Robert H. Latiff, Future Peace: Technology, Aggression, and the Rush to War. University of Notre Dame Press.

The author’s words in his conclusion:

The world I have described is admittedly a scary one. It is more dangerous now than in recent memory, with heavily armed nations and groups and mercurial and militaristic leaders…We must step back from the brink. To do so is possible, but it will require active interest and more effort by decision-makers and the public.

On March 1, 2022, the University of Notre Dame Press published Robert Latiff’s new book, Future Peace: Technology, Aggression, and the Rush to War.

This book draws attention to the increasing reliance on technology and advanced weaponry in warfare, which can circumvent human decision-making and expedite war before diplomacy and the human element has time to prevent it.

In a world full of constant, continuing wars and superpowers that rely on artificial intelligence and ever more powerful weaponry, this book will appeal to readers interested in military history, artificial intelligence, warfare, and the dangers technology poses to peace.

Future Peace urges extreme caution in the adoption of new weapons technology and is an impassioned plea for peace from an individual who spent decades preparing for war.

Today’s militaries are increasingly reliant on highly networked autonomous systems, artificial intelligence, and advanced weapons that were previously the domain of science fiction writers. In a world where these complex technologies clash with escalating international tensions, what can we do to decrease the chances of war?

In Future Peace, the eagerly awaited sequel to Future War, Robert H. Latiff questions our overreliance on technology and examines the pressure-cooker scenario created by the growing animosity between the United States and its adversaries, our globally deployed and thinly stretched military, the capacity for advanced technology to catalyze violence, and the American public’s lack of familiarity with these topics.

Future Peace describes the many provocations to violence and how technologies are abetting those urges, and it explores what can be done to mitigate not only dangerous human behaviors but also dangerous technical behaviors. Latiff concludes that peace is possible but will require intense, cooperative efforts on the part of technologists, military leaders, diplomats, politicians, and citizens.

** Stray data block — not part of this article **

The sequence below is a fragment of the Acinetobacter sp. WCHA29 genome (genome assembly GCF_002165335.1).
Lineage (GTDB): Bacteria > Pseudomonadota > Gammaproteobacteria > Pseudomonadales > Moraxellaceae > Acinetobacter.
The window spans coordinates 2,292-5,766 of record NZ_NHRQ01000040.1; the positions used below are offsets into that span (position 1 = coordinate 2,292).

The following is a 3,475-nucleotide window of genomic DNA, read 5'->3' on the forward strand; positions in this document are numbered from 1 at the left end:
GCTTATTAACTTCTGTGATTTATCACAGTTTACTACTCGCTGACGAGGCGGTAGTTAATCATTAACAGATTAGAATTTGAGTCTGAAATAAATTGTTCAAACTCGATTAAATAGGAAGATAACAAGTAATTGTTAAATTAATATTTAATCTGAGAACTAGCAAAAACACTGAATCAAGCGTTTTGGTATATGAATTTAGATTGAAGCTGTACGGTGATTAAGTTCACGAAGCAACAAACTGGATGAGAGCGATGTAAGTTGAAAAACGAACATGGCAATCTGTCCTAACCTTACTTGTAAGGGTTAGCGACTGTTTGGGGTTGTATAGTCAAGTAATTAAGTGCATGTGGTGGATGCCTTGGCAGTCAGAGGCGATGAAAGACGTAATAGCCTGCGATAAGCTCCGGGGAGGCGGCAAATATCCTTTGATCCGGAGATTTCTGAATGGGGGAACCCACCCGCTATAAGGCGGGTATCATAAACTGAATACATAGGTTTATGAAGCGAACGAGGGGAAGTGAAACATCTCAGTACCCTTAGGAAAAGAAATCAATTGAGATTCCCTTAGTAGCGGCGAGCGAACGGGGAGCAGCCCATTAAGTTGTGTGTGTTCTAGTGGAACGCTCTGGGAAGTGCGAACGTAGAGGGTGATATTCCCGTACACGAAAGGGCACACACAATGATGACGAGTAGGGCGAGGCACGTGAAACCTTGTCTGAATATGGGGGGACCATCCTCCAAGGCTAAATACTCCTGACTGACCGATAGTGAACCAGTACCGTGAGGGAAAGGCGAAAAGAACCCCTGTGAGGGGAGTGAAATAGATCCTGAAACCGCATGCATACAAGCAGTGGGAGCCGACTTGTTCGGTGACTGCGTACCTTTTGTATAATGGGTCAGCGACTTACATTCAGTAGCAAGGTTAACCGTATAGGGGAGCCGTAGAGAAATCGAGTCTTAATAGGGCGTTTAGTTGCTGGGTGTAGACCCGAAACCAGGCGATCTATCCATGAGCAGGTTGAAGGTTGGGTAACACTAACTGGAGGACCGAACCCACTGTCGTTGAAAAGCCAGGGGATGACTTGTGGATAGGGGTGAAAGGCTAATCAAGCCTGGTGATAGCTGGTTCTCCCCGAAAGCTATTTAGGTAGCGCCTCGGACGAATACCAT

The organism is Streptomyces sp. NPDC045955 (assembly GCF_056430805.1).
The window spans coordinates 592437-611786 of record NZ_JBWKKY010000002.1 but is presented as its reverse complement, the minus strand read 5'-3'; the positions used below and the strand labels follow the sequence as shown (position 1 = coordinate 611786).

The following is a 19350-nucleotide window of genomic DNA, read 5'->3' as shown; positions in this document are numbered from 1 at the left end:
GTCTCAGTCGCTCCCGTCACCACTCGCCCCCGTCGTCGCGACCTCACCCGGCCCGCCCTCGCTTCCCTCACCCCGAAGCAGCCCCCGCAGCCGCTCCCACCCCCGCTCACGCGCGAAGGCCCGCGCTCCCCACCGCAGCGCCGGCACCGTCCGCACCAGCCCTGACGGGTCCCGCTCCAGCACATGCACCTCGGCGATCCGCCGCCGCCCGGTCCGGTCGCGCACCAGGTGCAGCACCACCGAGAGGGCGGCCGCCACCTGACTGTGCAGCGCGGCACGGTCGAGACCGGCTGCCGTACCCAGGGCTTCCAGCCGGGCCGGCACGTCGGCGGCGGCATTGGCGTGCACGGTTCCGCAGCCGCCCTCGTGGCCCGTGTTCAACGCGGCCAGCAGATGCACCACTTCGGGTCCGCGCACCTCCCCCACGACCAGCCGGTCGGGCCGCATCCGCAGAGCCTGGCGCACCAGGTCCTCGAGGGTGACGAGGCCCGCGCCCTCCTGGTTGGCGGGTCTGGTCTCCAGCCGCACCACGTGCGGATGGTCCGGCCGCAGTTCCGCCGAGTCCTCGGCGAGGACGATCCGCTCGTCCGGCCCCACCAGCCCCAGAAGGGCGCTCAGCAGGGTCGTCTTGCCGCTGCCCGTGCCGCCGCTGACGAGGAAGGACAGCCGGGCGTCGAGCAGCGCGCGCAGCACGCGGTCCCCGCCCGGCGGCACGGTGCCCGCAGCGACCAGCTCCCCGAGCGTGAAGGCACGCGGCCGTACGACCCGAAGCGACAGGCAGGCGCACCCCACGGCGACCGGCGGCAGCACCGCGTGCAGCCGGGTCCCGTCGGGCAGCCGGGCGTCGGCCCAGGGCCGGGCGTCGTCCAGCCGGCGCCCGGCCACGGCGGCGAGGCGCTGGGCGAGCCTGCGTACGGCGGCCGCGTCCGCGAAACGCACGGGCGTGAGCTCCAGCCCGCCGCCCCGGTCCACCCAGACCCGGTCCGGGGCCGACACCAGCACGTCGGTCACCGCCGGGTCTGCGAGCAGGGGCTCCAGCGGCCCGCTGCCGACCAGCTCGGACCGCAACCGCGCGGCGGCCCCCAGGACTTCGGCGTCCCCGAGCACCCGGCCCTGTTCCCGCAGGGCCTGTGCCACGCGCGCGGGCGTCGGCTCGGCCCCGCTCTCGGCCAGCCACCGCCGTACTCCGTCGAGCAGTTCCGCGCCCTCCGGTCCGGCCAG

Future Peace amplifies some well-known ideas about how to address the issues and provides far-, mid-, and short-term recommendations for actions that are necessary to reverse the apparent headlong rush into conflict. This compelling and timely book will captivate general readers, students, and scholars of global affairs, international security, arms control, and military ethics.

About the Author: Major General (Ret.) Robert H. Latiff is an adjunct professor with the John J. Reilly Center for Science, Technology, and Values at the University of Notre Dame and a research professor at George Mason University. He is the Author of Future War: Preparing for the New Global Battlefield.


  1. Just skimming the surface of your framing of the books content, and its brought this to mind;

    The underlying principle of “Future Peace” would have to have something to do with “war,” since “peace” in this context, would be the absence, or cessation of “war.”

    But “future” war would have to have some ultimate objective.
    And considering the advanced state of weaponry, any belligerent that initiated “war” would logically have only one objective, out of necessity.
    That one absolute objective would have to be the practical total annihilation of his “enemy’s” ability to respond, because any retaliatory capability left intact could theorectically inflict near annihilating consequences on the attacker, aka mutually assured destruction.

    Unless “future” war is under “scientific war” parameters outside of the traditional one of bringing the enemy to submission, the only way to avoid MAD, is either going to be immediate surrender, or immediate annihilation.

    Everyone knows this.

    Maybe they will come to some kind of “scoundrel’s agreement.”

  2. This article uses two phrases in its introduction that are contradictory on their face. Military “leaders” and military “ethics”. We have none of the former and the latter has become an absurdity. So, why bother reading this?

  3. Right now we’re involved in a World War and most of the population is oblivious to this fact. Not against nation states but against a Satanic Globalist Cult. The Russians are the tip of the spear but much of it is being fought in deep underground tunnels while an irregular war is being fought on the surface. Involving psychological operations and BCW.